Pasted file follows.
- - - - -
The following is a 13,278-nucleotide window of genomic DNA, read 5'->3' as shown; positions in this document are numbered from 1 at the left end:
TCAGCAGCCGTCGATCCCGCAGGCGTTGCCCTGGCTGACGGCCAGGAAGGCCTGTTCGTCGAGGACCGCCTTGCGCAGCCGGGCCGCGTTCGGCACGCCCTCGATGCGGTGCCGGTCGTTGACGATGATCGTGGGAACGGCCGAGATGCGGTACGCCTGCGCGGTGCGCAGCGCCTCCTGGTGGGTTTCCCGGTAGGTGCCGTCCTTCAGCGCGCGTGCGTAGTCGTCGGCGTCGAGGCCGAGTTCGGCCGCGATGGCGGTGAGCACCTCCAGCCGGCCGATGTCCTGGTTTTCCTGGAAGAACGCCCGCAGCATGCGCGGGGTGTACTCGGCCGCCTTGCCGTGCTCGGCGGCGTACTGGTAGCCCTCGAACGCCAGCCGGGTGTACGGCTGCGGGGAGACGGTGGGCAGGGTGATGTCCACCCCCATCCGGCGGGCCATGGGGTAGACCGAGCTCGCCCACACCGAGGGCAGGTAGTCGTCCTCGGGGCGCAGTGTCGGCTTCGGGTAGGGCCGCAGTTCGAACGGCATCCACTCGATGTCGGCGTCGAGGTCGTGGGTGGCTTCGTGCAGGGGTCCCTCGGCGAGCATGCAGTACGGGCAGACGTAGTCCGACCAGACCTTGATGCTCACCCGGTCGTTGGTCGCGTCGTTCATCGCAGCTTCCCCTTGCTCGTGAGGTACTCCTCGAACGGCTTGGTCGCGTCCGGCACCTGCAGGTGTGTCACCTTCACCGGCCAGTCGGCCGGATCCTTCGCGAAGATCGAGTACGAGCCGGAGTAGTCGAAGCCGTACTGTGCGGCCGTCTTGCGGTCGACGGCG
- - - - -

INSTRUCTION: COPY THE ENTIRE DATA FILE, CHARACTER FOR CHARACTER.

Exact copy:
The following is a 13,278-nucleotide window of genomic DNA, read 5'->3' as shown; positions in this document are numbered from 1 at the left end:
TCAGCAGCCGTCGATCCCGCAGGCGTTGCCCTGGCTGACGGCCAGGAAGGCCTGTTCGTCGAGGACCGCCTTGCGCAGCCGGGCCGCGTTCGGCACGCCCTCGATGCGGTGCCGGTCGTTGACGATGATCGTGGGAACGGCCGAGATGCGGTACGCCTGCGCGGTGCGCAGCGCCTCCTGGTGGGTTTCCCGGTAGGTGCCGTCCTTCAGCGCGCGTGCGTAGTCGTCGGCGTCGAGGCCGAGTTCGGCCGCGATGGCGGTGAGCACCTCCAGCCGGCCGATGTCCTGGTTTTCCTGGAAGAACGCCCGCAGCATGCGCGGGGTGTACTCGGCCGCCTTGCCGTGCTCGGCGGCGTACTGGTAGCCCTCGAACGCCAGCCGGGTGTACGGCTGCGGGGAGACGGTGGGCAGGGTGATGTCCACCCCCATCCGGCGGGCCATGGGGTAGACCGAGCTCGCCCACACCGAGGGCAGGTAGTCGTCCTCGGGGCGCAGTGTCGGCTTCGGGTAGGGCCGCAGTTCGAACGGCATCCACTCGATGTCGGCGTCGAGGTCGTGGGTGGCTTCGTGCAGGGGTCCCTCGGCGAGCATGCAGTACGGGCAGACGTAGTCCGACCAGACCTTGATGCTCACCCGGTCGTTGGTCGCGTCGTTCATCGCAGCTTCCCCTTGCTCGTGAGGTACTCCTCGAACGGCTTGGTCGCGTCCGGCACCTGCAGGTGTGTCACCTTCACCGGCCAGTCGGCCGGATCCTTCGCGAAGATCGAGTACGAGCCGGAGTAGTCGAAGCCGTACTGTGCGGCCGTCTTGCGGTCGACGGCG